Roxanne Dunbar-Ortiz ARCHIVE for Standing Rock: Military Response

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An Indigenous Peoples’ History of the United States

This first part of the program brings you Dunbar-Ortiz’ description of North America before invasion, the emergence of the US concept of a chosen people, the development of the role of the US military as a force for genocide that seamlessly transitioned into the US foreign wars, the role of militias, a brief history of AIM, the American Indian Movement, and the consequences of the Gold Rush in California.

During Q&A Dunbar-Ortiz was asked about an earlier book by her. The Great Sioux Nation, published in 1977, came out of the 1974 Wounded Knee trials where Dunbar-Ortiz was an expert witness. 

Her answer evoked the history of the armed takeover of Wounded Knee by the American Indian Movement and the 71-day siege by federal forces that encircled them. Also the memory of the 1890 massacre of Wounded Knee of Lakota women, children and elders. Several hundred Native American were arrested and stood trial in one of the most remarkable proceedings in judicial history. U.S. District Judge Warren K. Urbom presided and allowed testimony by traditional medicine people and Lakota chiefs. Roxanne Dunbar-Ortiz prepared a history of the once Great Sioux Nation from the court records.

The late great Howard Zinn, author of the now world famous book: A People’s History of the United States, was her friend and he played a role in convincing Beacon Press to commission and publish An Indigenous Peoples’ History of the United States.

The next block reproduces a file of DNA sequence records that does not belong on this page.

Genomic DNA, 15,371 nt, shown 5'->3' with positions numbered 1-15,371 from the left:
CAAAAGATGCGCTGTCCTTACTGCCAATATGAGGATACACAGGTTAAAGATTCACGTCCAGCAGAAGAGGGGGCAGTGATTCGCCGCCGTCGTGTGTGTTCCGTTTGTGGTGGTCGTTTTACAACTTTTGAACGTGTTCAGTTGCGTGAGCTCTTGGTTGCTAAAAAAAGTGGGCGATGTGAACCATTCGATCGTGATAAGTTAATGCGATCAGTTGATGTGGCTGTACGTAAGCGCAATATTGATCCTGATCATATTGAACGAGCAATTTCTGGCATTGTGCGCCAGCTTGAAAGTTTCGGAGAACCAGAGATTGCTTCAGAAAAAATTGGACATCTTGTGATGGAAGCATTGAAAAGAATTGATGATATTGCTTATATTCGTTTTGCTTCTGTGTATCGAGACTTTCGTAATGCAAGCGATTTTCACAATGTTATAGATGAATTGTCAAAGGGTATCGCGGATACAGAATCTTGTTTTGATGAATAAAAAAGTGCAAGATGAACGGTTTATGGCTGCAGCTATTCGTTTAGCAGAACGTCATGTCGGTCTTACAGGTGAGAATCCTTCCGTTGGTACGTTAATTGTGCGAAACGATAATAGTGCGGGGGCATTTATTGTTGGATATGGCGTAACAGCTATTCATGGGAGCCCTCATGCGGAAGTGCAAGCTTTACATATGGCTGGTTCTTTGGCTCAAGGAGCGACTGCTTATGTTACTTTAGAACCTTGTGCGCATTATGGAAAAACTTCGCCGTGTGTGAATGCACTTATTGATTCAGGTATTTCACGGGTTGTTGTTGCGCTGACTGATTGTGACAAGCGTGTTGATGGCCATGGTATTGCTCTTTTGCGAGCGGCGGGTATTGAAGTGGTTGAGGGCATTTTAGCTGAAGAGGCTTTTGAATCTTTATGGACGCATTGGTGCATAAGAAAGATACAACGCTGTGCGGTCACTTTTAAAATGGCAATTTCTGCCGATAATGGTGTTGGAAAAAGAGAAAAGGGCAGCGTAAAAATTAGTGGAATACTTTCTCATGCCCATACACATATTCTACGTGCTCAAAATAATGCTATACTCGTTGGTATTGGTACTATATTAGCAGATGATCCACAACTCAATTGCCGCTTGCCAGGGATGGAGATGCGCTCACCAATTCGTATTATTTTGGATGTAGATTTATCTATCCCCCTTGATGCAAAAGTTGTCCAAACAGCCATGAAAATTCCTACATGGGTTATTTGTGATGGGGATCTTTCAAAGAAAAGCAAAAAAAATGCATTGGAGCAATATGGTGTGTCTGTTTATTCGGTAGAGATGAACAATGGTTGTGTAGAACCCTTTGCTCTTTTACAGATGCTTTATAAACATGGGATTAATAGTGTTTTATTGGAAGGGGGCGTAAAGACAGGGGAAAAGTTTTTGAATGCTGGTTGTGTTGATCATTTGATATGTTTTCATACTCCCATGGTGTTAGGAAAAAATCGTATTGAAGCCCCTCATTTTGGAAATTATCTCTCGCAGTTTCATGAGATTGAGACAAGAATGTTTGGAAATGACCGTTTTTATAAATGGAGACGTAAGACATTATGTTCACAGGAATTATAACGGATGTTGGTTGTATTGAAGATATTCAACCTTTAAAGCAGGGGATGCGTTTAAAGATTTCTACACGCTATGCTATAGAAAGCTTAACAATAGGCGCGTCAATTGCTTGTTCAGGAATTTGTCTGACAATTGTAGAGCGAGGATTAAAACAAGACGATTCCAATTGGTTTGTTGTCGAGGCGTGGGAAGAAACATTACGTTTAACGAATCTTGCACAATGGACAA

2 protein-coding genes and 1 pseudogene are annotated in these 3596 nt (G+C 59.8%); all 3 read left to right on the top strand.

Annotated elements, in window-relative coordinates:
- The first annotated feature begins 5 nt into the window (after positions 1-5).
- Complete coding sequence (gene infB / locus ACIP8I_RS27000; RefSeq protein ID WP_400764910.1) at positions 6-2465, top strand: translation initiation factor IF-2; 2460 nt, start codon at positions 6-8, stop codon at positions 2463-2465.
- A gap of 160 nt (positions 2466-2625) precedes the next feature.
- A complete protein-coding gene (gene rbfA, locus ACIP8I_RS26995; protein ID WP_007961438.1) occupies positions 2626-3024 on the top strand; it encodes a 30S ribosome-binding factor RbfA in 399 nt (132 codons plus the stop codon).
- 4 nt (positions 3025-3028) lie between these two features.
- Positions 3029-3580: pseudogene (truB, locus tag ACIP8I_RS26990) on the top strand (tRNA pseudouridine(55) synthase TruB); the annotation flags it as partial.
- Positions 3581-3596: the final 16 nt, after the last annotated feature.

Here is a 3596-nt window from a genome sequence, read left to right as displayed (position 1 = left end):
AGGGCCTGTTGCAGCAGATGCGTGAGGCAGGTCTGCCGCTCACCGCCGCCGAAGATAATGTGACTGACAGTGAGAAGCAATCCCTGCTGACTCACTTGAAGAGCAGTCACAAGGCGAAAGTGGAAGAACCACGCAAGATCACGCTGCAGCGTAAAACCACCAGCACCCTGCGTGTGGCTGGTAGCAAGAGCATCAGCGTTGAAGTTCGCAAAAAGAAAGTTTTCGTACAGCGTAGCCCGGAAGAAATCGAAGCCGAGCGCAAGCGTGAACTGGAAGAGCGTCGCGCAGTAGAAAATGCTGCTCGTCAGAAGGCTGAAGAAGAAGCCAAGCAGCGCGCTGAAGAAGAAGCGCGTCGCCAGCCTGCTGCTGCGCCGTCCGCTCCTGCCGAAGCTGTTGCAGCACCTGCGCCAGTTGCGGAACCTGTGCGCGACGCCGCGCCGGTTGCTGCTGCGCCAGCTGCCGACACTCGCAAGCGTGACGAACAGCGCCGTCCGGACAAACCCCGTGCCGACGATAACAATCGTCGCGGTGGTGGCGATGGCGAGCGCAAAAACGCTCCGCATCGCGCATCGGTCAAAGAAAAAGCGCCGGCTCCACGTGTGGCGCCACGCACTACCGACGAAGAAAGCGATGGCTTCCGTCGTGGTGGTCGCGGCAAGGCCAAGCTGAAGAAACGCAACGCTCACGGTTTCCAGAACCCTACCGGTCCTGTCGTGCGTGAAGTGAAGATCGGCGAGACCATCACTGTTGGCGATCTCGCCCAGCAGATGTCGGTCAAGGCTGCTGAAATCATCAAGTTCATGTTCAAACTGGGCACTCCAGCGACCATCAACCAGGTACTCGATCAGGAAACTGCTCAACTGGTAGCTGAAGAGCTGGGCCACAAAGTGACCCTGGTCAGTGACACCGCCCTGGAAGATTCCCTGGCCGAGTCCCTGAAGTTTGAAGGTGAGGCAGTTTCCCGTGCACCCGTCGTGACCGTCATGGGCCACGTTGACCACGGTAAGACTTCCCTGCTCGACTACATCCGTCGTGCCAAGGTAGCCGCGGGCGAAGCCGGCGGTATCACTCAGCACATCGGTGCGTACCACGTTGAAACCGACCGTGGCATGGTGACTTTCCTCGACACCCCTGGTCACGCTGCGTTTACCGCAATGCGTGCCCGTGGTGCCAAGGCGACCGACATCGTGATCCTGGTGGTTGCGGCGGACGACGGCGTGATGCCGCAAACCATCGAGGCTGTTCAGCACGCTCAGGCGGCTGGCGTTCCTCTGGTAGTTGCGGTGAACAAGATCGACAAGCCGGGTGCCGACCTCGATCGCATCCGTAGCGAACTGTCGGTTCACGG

Roxanne Dunbar-Ortiz grew up in rural Oklahoma, the daughter of a tenant farmer and part-Indian mother. She holds a Ph.D. in history and has been an activist in the international Indigenous movement for more than four decades.

Dunbar-Ortiz is the author or editor of eight other books, including Roots of Resistance: A History of Land Tenure in New Mexico; The Great Sioux Nation; Red Dirt: Growing Up Okie, and Blood on the Border: Memoir of the Contra War. She lives in San Francisco.

 I recorded Roxanne Dunbar-Ortiz on Dec. 4, 2014, at Green Apple, one of the last used bookstores in San Francisco. Her book had been published two months earlier.

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